3. GLSL Coloring

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main.cpp Source
shader.vert Source
shader.frag Source
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From now on, I won’t be listing the source code for the shader.h and shader.cpp files, as these will not be changing. We have everything we need in place to play with our shaders.

What we are trying to do in this tutorial is simulate our fixed function pipeline in GLSL. In standard OpenGL, we are used to coloring objects with their respective glColor3f or glColor4f methods.

This tutorial will allow us to use the values assigned as the color, inside our shader.

Main.CPP File:

Now this code, isn’t going to change at all, but the key line to focus on is:

    glColor4f(1.0, 0.0, 0.0, 1.0);

Changing this line will change the output colour of the fragment shader.

And I have also changed from using a wire cube, just to show the color of the shape more clearly.

    glutSolidCube(2);

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    #if ( (defined(__MACH__)) && (defined(__APPLE__)) )   
#include <stdlib.h>
#include <OpenGL/gl.h>
#include <GLUT/glut.h>
#include <OpenGL/glext.h>
#else
#include <stdlib.h>
#include <GL/glew.h>
#include <GL/gl.h>
#include <GL/glut.h>
#include <GL/glext.h>
#endif

#include “shader.h”

Shader shader;

GLfloat angle = 0.0; //set the angle of rotation

void init(void) {
    glEnable(GL_DEPTH_TEST);
    glDepthFunc(GL_LESS);
    
    shader.init(“shader.vert”, “shader.frag”);
}

void cube (void) {
    glRotatef(angle, 1.0, 0.0, 0.0); //rotate on the x axis
    glRotatef(angle, 0.0, 1.0, 0.0); //rotate on the y axis
    glRotatef(angle, 0.0, 0.0, 1.0); //rotate on the z axis
    glColor4f(1.0, 0.0, 0.0, 1.0);
    glutSolidCube(2);
}

void display (void) {
    glClearColor (0.0,0.0,0.0,1.0);
    glClear (GL_COLOR_BUFFER_BIT | GL_DEPTH_BUFFER_BIT);
    glLoadIdentity();  
    gluLookAt (0.0, 0.0, 5.0, 0.0, 0.0, 0.0, 0.0, 1.0, 0.0);
    
    shader.bind();
    cube();
    shader.unbind();
    
    glutSwapBuffers();
    angle += 0.1f;
}

void reshape (int w, int h) {
    glViewport (0, 0, (GLsizei)w, (GLsizei)h);
    glMatrixMode (GL_PROJECTION);
    glLoadIdentity ();
    gluPerspective (60, (GLfloat)w / (GLfloat)h, 1.0, 100.0);
    glMatrixMode (GL_MODELVIEW);
}

int main (int argc, char **argv) {
    glutInit(&argc, argv);
    //set up
the double buffering

    glutInitDisplayMode(GLUT_DOUBLE | GLUT_RGBA | GLUT_DEPTH;

    glutInitWindowSize(500, 500);
    glutInitWindowPosition(100, 100);
    glutCreateWindow(“A basic OpenGL Window);
    
    glewInit();

    glutDisplayFunc(display);
    glutIdleFunc(display);
    
    glutReshapeFunc(reshape);
    
    init();
    
    glutMainLoop();
    
    return 0;
}

Vertex Shader Source:

Our change here, is going to be the introduction of a new line. This line will look like:

    gl_FrontColor = gl_Color;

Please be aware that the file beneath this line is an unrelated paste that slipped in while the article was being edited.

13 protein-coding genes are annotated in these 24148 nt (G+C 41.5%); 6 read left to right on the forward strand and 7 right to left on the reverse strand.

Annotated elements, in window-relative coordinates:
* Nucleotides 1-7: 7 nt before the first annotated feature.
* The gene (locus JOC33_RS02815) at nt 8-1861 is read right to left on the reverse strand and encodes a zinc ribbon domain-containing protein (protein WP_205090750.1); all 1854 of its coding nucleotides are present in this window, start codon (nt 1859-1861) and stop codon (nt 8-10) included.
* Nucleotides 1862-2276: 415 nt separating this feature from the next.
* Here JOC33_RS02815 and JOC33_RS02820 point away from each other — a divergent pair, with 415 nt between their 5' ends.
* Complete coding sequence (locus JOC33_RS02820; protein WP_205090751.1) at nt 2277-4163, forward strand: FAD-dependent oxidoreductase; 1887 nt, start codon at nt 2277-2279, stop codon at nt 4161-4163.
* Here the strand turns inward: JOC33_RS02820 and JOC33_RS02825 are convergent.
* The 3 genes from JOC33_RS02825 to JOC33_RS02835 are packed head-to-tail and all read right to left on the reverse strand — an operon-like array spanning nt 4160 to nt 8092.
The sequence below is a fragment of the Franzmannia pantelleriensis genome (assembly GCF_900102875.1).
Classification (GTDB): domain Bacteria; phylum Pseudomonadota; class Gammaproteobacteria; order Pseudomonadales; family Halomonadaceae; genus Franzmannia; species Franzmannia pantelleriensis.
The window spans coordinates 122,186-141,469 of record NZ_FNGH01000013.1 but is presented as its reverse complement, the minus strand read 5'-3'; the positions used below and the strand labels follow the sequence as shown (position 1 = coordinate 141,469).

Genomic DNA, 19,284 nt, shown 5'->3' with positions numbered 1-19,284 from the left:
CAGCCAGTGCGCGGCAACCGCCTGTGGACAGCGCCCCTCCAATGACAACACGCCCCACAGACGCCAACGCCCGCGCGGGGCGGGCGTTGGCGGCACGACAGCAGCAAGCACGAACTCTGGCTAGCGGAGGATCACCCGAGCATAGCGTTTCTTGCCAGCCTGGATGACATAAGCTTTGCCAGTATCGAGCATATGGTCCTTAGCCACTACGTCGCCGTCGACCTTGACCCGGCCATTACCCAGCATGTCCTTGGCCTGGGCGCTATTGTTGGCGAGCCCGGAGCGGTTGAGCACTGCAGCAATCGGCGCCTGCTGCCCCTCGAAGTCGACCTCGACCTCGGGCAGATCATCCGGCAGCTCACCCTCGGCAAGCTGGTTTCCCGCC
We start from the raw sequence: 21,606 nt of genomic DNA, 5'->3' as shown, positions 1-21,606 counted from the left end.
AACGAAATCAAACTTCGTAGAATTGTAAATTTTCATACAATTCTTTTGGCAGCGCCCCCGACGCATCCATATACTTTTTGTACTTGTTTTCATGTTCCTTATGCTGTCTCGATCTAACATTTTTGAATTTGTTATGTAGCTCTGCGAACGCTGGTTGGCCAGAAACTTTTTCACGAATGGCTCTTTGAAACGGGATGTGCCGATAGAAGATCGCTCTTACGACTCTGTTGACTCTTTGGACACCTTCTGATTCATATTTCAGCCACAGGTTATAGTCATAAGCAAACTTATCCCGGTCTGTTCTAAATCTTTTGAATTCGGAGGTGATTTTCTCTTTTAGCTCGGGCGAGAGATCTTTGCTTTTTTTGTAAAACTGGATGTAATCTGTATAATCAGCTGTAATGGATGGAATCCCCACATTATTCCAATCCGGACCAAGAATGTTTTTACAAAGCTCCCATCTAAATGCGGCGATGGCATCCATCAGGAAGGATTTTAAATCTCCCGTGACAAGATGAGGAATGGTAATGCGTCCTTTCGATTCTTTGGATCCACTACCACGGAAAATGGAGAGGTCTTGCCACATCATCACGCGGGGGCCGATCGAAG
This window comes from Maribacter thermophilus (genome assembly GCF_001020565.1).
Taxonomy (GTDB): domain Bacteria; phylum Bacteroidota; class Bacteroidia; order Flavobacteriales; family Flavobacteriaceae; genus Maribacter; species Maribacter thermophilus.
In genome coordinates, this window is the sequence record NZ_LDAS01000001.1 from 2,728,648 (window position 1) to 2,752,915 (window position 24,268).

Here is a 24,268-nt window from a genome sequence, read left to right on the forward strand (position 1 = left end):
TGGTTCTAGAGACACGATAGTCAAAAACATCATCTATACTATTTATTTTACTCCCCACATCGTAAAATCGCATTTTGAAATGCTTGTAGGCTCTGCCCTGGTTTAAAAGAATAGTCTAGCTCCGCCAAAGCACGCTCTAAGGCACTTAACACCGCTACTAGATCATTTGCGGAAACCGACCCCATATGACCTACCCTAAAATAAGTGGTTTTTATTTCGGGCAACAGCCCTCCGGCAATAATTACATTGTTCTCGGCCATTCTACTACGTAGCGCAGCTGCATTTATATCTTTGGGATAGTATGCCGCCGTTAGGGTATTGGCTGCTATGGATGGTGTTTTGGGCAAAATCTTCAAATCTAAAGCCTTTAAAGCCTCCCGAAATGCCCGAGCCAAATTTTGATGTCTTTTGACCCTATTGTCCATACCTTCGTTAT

And what this means, is that we want the set the front face color for our objects, to that of the color entered in by the glColor3f and glColor4f functions.

If we have a shape with some back facing shapes, then we can also set gl_BackColor to the same value, and this will give us the same color for both front and back facing shapes. Or you could even change this value, so that the front of a shape has one color, and the back of a shape has another color.

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    void main() {     
    // Set the front color to the color passed through with glColor*f 
    gl_FrontColor = gl_Color;        
    // Set the position of the current vertex 
    gl_Position = gl_ModelViewProjectionMatrix * gl_Vertex;
}

 

Fragment Shader Source:

The only difference here, is the replacement of our vec4(1.0) color value, with the value gl_Color.

*Note that the gl_Color read in by the vertex shader, is different to that of the gl_Color value read in by the fragment shader. The one in the fragment shader, refers to the gl_Color value we get from the vertex shader, whilst the gl_Color value in our vertex shader is read in from our application.*

And that is all there is to it. It is often handy to set the colours, lighting values, etc in regular OpenGL mode, so that if our shader fails on a certain system, we will still get a similar result. It just won’t look as pretty.

If you have any questions, please email me at swiftless@gmail.com

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    void main() {
    // Set the output color of our current pixel
    gl_FragColor = gl_Color;
}

 

Download:

Download shader.h Source Code for this Tutorial

Download shader.cpp Source Code for this Tutorial

Download main.cpp Source Code for this Tutorial

Download shader.vert Source Code for this Tutorial

Download shader.frag Source Code for this Tutorial

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